It wasn’t long ago that Scotty and Suzi Owens were typical gardeners who enjoyed sharing some of their harvest with friends. The hot sauce they made with homegrown peppers got rave reviews, and people said they should go into business selling it.

When Scotty got laid off from his work in tool and die during Michigan’s economic downturn, he and his wife did just that.

Fast forward to today and bottles of Scotty O’Hotty hot sauce and salsa are in grocery stores around the country. The couple’s business is operating with seven employees out of a 17,000-square-foot manufacturing facility, and in 2019 they’re on track to go nationwide in Kroger stores and begin exporting their award-winning products to China.

So, how in the world did that happen?

The Michigan State University Product Center recognized Suzi and Scotty Owens as 2018 entrepreneurs of the year.

“We had the dreamiest stars in our eyes, but I was almost at a brick wall at what to do,” Scotty Owens said. “MSU really steered us in the right direction.” The Owens came across the Michigan State University Product Center in the College of Agriculture and Natural Resources. There they received guidance on the rules and regulations involved in making a food product, took classes on bottling, learned about labeling and in 2012 got licensed to work out of a commercial kitchen.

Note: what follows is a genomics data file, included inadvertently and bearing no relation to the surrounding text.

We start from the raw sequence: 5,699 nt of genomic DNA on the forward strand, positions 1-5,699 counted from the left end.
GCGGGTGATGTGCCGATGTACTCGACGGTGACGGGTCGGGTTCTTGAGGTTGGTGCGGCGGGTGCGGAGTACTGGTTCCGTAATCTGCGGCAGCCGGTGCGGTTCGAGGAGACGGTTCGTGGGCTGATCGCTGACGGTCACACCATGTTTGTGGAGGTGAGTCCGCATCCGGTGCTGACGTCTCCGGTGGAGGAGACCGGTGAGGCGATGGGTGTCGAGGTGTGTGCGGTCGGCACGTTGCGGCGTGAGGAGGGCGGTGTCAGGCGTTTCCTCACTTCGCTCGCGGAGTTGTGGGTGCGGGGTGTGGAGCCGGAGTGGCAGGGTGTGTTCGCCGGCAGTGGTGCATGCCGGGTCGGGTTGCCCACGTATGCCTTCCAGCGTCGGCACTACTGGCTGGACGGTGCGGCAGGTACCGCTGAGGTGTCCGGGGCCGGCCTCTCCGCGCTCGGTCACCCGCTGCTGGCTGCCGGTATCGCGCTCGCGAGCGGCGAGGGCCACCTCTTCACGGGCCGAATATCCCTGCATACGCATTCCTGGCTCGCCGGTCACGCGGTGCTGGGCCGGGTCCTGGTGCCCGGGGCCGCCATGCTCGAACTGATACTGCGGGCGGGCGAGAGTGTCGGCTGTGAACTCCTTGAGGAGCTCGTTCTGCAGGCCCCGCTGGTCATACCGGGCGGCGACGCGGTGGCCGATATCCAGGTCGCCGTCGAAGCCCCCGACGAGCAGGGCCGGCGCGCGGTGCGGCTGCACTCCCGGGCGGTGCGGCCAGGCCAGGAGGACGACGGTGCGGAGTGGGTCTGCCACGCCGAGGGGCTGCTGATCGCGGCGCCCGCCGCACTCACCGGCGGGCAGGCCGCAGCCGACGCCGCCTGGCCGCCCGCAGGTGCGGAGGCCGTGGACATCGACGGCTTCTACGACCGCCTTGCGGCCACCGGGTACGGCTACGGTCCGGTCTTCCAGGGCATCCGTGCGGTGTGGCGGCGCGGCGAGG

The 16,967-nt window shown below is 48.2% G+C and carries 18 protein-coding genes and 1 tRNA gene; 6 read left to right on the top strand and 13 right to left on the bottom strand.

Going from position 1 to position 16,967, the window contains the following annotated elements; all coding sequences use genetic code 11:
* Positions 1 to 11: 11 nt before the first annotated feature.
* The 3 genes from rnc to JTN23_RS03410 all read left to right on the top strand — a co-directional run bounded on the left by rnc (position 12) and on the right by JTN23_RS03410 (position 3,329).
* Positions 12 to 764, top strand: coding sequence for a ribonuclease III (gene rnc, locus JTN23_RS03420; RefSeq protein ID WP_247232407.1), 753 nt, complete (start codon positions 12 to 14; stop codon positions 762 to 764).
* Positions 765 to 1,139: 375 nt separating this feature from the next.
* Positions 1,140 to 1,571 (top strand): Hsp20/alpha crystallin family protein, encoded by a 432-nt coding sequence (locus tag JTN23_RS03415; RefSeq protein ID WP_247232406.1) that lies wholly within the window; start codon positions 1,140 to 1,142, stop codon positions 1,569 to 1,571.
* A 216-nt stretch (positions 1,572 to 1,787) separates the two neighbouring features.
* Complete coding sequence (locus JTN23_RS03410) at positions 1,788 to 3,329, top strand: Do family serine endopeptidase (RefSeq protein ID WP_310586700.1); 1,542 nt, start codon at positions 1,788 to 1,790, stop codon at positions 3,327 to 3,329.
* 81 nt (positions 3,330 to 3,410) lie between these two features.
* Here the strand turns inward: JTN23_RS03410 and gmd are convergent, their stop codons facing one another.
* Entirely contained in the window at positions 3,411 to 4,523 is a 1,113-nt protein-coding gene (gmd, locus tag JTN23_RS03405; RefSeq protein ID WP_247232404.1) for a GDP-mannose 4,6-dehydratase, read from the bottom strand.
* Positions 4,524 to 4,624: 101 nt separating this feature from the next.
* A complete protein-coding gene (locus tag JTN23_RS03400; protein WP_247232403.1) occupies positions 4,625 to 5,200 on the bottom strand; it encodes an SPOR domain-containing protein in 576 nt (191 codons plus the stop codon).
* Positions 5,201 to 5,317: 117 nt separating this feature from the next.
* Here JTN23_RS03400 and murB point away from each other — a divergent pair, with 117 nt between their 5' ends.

A year later Scotty O’Hotty was on the shelves in small grocery stores that the Owens connected with through MSU’s Making It In Michigan food show, and the business has been growing ever since. Earlier this year the MSU Product Center named Scotty and Suzi Owens their entrepreneurs of the year.

Scotty O’Hotty is just one of many success stories at the MSU Product Center, which helps start or expand businesses in the agriculture and food sector. Just last year, the Product Center helped launch 87 new Michigan businesses that invested $35 million into the economy and created 350 new jobs.

But the MSU Product Center is just one way that MSU has been helping to grow the state’s food and agriculture system over the past 160 years. As the country’s pioneer land-grant institution, the then-Michigan Agricultural College has been a leader in practical, science-based education from the start, and even though the name has changed agriculture remains an important  area of research, with a big impact on the Michigan economy.